You’ve managed to save up for a 5% deposit and are ready to start making offers on properties. However, you are still being let down and being asked for a larger deposit. Not being enough to save for a lerger deposit could be down to anything, e.g., sellers’ preference, other competition or your credit history.
From in-depth discussions about utilising the government schemes to simple points such as saving more money and waiting, here are some ways that can help you obtain a mortgage with a small deposit.
Taking advantage of government schemes can really help you through your mortgage journey. There are lots of schemes available that come under the ‘Own Your Home’ umbrella. These schemes were designed to allow opportunities for first time buyers and home movers to get themselves onto the property ladder.
The Shared Ownership scheme is very different. Shared Ownership lets you take a mortgage out on a percentage share of a property (usually between 25%-75%) and then pay the rest back via rent.
Since you are only taking out a mortgage on a smaller percentage of the property, your total deposit amount should be lower. Also, it’s worth knowing that you can increase the share of the property that you own further down the line if you want to. This can be a great stepping stone to get you onto the property ladder.
The scheme is a little complex in some cases. So, we’d recommend that you speak to a mortgage advisor in Leeds like us before diving headfirst into the scheme.
A Lifetime independent savings account should be introduced when you’re thinking of moving or buying your first home in Leeds.
This is because it’s a savings account where your money grows year on year interest-free. You can put as much money in it as you’d like each month, as long as it doesn’t exceed a total of more than £4,000 over the year. This is the maximum that you can save each year.
Each year, the government will top up what you’ve saved by 25%. So, if you save up to the maximum you will get an extra £1,000 for free. The savings from the account can be used for one of two things: buying your first home or saving for later in life.
If you set up a Lifetime ISA at the very start of saving for a deposit, you may only require a small deposit as the lifetime ISA can cover some of it for you!
If you’re currently living in a council house and planning to make an offer on the property, you may only be required to put down a small deposit, or in some cases not one at all.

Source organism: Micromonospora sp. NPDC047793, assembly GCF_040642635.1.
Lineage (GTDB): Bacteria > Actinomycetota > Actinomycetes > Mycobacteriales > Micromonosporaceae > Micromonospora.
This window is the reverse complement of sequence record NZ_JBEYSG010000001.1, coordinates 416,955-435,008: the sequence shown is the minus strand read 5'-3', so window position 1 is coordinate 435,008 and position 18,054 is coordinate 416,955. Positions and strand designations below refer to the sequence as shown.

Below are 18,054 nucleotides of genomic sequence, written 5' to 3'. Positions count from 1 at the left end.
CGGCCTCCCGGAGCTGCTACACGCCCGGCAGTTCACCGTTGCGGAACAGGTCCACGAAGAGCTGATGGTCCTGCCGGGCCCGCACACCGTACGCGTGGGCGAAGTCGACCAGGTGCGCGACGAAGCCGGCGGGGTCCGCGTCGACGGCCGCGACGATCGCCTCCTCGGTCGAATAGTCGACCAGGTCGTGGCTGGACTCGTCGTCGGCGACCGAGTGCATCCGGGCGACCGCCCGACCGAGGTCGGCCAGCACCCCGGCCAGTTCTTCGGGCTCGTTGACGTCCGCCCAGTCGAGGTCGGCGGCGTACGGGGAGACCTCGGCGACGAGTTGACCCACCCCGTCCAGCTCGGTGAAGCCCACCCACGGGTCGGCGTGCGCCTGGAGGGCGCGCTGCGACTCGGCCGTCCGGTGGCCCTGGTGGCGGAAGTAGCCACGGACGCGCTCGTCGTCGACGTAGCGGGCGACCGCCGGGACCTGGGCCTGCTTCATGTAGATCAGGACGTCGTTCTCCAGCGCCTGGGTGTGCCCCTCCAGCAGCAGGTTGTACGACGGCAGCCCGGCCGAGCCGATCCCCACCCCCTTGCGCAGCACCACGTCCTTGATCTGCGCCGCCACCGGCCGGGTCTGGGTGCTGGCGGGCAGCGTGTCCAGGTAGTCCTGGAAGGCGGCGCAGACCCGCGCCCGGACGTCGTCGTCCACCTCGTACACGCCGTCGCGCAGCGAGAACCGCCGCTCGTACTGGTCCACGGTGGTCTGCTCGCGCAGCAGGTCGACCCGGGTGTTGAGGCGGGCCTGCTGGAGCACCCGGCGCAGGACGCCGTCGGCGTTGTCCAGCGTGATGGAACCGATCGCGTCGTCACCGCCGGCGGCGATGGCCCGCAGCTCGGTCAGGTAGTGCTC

This is because some lenders offer a right to buy discount through the government since you’ve already been living in the property.
This government-led scheme allows you to get a mortgage with just a 5% deposit. Therefore, if you go down this route, there shouldn’t be many reasons why you’ll be declined.
Of course, getting a mortgage is not guaranteed in any way shape or form. You’ll still be required to pass credit checks, affordability assessments etc.
There are other ways besides using government schemes to get a mortgage with a smaller deposit.
An agreement in principle (AIP) or also known as a decision in principle (DIP), can boost your chances of getting a mortgage with a smaller deposit.
An AIP shows that a lender is willing to lend to you given that you can provide sufficient documentation to prove that you’ll be able to afford a mortgage. If you’re making an offer on a property, you may be putting yourself in front of someone who’s also put in an offer who doesn’t have an AIP in place.
In this situation, it’s not really about the deposit. The indication to the seller will be that they’ll be able to continue through the process quicker by choosing you. Either way, they’re selling their home, choosing you will just speed up their process!
An obvious alternative would be to carry on saving up. Even pushing back your home buying journey for a further 6 months could boost up the total amount of your mortgage deposit.
Your small deposit could become much bigger if you knuckle down and save for just a little longer, in fact, it could get you over the edge that you need.
If there aren’t that many houses on the market that are appealing to you, there’s even more of a reason to wait for a little longer.
Remember that the 5%-mark changes depending on the property. If you want to move into a larger home, you may need to save up more anyway.
This is a very specialist situation and often, lenders will not allow it. As a mortgage broker in Leeds, we’ve seen it happen before, but it’s always on rare occasions.
Taking out a loan to cover your deposit can sometimes affect your ability to get accepted and this is because you are essentially borrowing 100% of the mortgage.
This results in having to account for multiple repayments. Lenders will question whether you’ll be able to afford it or not. They can’t risk lending to you if that loan is going to affect your ability to keep up to date with your mortgage payments.
Again, this is a specialist topic, and we would advise that you speak to a mortgage advisor in Leeds and get in touch with us first. Taking out any sort of loan during the months leading up to your mortgage application could potentially be a bad idea.